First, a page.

plate failure load and CBR y. values

Site Soil type AIoistnrc

content ( rtiiut$R
TXcan 3-in.
plate load :
(94) (lb.)
Gravelly sand . 90
l- 3,170
:, Clay of high compressibility : 38.0 535
Sandy clay . 24.5 1,790
: Sandy gravel .. . 8.0 11 3,395
Clayey sand 23.0 10 2,480
z Sand (poorly graded) ::
Clay (medium compressibility)
: 10.0
i Clay (low compressibility)
Sand (well graded)
Gravel (fairly graded) : :
Gravel (well graded) .
: 10.0
- 5,170
12 Gravel with excess stones 8.5 22 4,950
13 Gravel (fairly graded) 8.0 22 4,980
14 Gravel with excess of fines . 11.0 13 3,160
15 Gravel (poorly graded) 14.0 14 5,340
16 Gravel (well graded) . 6.5 36 16,340
17 Chalk . . . 22.5 16 3,135
- - - L

The results are shown plotted in Fig. 4. It is clear from these results that a.relationship
exists, and the statistically evolved expression which best fits these points is the equation :
(CBR value)-* = 0~07917+2~7110 (3-in. plate load in lb.)-;
This is also shown on Fig. 4.

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Pig. 7. Locations of the twenty-nine test sites

Pig. 4. Relationship between CBR

value o/0 and 3-in. plate failure
load in lb.

-$ ,
-;; :
-Position A

t x CBR
H 0 J plate
9 8
B 6

- Position C

- Position D

Pig. 8. Pattern of CBR and plate-

bearing tests carried out at each Fig. 9. Relationship CBR values and plate failure load
site. Soil samples taken f?om
positions A and D

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While this was extremely encouraging there are some criticisms which apply to the results
obtained which would preclude the use of the 3-in. plate failure load test without some
further confirmation.
The main criticisms are : First, the work was confined to one locality, and it might be said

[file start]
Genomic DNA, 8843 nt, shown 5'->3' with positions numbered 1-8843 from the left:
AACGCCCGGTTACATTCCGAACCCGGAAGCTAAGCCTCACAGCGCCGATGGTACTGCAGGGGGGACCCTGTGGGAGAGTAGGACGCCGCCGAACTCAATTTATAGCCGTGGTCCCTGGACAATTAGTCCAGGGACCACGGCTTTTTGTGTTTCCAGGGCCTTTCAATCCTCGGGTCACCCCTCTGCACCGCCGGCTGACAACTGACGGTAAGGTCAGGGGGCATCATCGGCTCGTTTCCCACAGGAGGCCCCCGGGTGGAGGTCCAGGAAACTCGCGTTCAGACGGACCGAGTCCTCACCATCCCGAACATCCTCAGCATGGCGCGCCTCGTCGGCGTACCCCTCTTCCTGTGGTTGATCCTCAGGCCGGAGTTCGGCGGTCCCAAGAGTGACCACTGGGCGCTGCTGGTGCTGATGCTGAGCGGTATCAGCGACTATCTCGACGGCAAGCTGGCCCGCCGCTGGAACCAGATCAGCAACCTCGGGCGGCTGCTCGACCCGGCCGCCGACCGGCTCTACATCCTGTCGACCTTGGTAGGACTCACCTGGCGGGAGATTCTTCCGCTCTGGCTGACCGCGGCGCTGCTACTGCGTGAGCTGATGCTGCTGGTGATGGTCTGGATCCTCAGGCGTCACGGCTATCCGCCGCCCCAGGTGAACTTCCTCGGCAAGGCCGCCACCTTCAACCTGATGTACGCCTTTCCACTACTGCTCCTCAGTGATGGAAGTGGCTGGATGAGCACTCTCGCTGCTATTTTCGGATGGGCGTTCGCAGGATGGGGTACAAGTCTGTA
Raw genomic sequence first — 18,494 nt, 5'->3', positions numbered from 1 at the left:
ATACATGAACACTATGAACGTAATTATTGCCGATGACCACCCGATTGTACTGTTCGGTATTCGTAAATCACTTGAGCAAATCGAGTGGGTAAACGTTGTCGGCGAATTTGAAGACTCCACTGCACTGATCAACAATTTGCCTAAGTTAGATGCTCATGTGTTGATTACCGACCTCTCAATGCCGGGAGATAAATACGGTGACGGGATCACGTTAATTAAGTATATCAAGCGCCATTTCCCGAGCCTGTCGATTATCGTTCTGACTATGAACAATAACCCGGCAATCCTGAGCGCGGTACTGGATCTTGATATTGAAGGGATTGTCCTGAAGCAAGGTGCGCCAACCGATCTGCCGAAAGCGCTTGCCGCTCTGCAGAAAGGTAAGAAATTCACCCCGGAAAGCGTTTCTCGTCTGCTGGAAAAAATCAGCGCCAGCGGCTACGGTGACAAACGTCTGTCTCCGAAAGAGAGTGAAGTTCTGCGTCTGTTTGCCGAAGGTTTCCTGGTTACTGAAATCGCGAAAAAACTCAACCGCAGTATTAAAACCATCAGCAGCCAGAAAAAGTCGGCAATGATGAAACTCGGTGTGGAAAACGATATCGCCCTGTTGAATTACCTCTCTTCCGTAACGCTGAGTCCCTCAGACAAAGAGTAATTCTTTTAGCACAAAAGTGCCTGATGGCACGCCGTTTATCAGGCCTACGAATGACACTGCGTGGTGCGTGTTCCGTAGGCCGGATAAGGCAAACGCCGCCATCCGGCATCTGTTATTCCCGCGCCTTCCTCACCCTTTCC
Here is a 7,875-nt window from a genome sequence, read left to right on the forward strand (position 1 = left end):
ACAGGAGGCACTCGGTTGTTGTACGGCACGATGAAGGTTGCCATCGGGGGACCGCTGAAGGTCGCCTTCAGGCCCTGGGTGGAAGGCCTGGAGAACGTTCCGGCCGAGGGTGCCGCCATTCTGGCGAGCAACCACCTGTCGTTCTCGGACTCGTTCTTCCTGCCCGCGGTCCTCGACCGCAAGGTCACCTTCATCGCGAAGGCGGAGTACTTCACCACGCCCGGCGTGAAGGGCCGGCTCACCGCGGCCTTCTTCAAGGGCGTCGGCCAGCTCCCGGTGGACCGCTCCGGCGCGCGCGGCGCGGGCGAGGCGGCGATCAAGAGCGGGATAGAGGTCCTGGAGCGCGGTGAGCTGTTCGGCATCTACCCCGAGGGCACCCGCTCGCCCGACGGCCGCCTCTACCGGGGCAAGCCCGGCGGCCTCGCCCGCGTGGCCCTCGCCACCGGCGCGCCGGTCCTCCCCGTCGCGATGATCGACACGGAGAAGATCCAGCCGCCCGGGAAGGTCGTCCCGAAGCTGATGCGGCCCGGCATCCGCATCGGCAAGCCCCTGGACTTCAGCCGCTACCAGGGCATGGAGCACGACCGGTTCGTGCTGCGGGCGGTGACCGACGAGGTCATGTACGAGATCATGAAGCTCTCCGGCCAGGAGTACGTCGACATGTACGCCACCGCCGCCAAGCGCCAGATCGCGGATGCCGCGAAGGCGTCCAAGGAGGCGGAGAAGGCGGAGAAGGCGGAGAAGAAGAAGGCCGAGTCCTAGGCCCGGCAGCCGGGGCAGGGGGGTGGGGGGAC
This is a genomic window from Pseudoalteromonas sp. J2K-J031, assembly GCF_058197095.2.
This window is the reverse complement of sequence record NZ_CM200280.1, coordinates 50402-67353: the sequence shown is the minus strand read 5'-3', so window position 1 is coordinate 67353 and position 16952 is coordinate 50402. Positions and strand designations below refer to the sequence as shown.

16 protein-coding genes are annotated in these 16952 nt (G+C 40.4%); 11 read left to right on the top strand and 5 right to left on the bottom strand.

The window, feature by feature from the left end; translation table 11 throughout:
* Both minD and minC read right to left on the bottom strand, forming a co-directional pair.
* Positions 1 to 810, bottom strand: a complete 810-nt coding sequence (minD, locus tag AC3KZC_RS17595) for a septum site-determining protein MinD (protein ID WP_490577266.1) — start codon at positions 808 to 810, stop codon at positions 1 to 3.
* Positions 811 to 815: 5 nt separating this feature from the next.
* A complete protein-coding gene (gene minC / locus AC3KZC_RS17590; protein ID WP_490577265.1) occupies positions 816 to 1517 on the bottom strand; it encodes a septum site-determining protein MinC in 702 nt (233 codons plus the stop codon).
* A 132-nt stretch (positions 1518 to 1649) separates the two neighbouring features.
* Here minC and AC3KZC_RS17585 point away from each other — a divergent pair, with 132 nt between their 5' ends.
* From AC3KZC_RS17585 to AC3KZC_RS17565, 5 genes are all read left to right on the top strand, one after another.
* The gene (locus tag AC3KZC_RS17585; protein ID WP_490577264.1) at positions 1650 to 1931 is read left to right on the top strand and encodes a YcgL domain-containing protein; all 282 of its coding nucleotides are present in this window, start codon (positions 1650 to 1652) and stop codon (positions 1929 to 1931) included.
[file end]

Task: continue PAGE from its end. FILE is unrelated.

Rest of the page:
that in different parts of Great Britain where different geological soils exist, the results might
not apply. Secondly, the precision of the fitted relationship between CBR value and plate
failure load could not be properly assessed from the data; for, since the twenty test points on
each side were in effect chosen at random, it was not possible to define how much of the
scatter of the observation about this relationship was due to paired CBR and plate load
estimates really referring to different values of true soil bearing capacity.


A further series of tests were therefore planned, based upon statistical design.
In these tests the improved 3-in. plate failure load apparatus, shown in Fig. 5, was mounted
in the centre of the rear of the vehicle, while the CBR apparatus as shown in Fig. 6 was mounted
at the site. Twenty-nine tests were carried out over the southern part of England in the
places shown in Fig. 7. The arrangement of the pattern of tests is shown in Fig. 8 ; it was
designed to enable variations in true soil bearing capacity over small and large areas to be
assessed statistically and their effects to be allowed for in analysing the CBR-plate load
CBR tests were not carried beyond O-2-in. penetration, and in a number of cases the times
for the tests were recorded. Mean values of these times are given in Table 4.

Table 4.
Average times for tests

Operation 1 Time:

Removal of top soil for both tests .. .. . . .. / 12

CBR test
Setting up and ensuring plunger is bearing over the whole area 5
CBR test .. . . . . . .. .. 3
Fixing apparatus ready to travel . .. .. 1
Total for three CBR tests . .. .. . .. . 30*

Plate test
3-in. plate failure test .. .. .. .. .. ..
Returning plunger . . .. .. .. . .. .. :
Total for three 3-in. plate tests . . .. .. .. 9*

* Note : The time for three tests is not equal to three times the individual test
time because the former includes the time taken to move the truck and
position the apparatus.

The name of the locality in which the test was carried out, a description of the soil, the 1
soil moisture content, and a summary of the test values recorded, are given in Table 5.
A detailed statistical analysis was made from these results to evaluate the significance of
different factors affecting the accuracy. Only the derived relationship is given here.
The results from site No. 13 were discarded. This site was a disused track, so that owing to
the position of the apparatus on the vehicle the plate tests were carried out on the soft centre,
while CBR tests were made on the more compacted wheel tracks.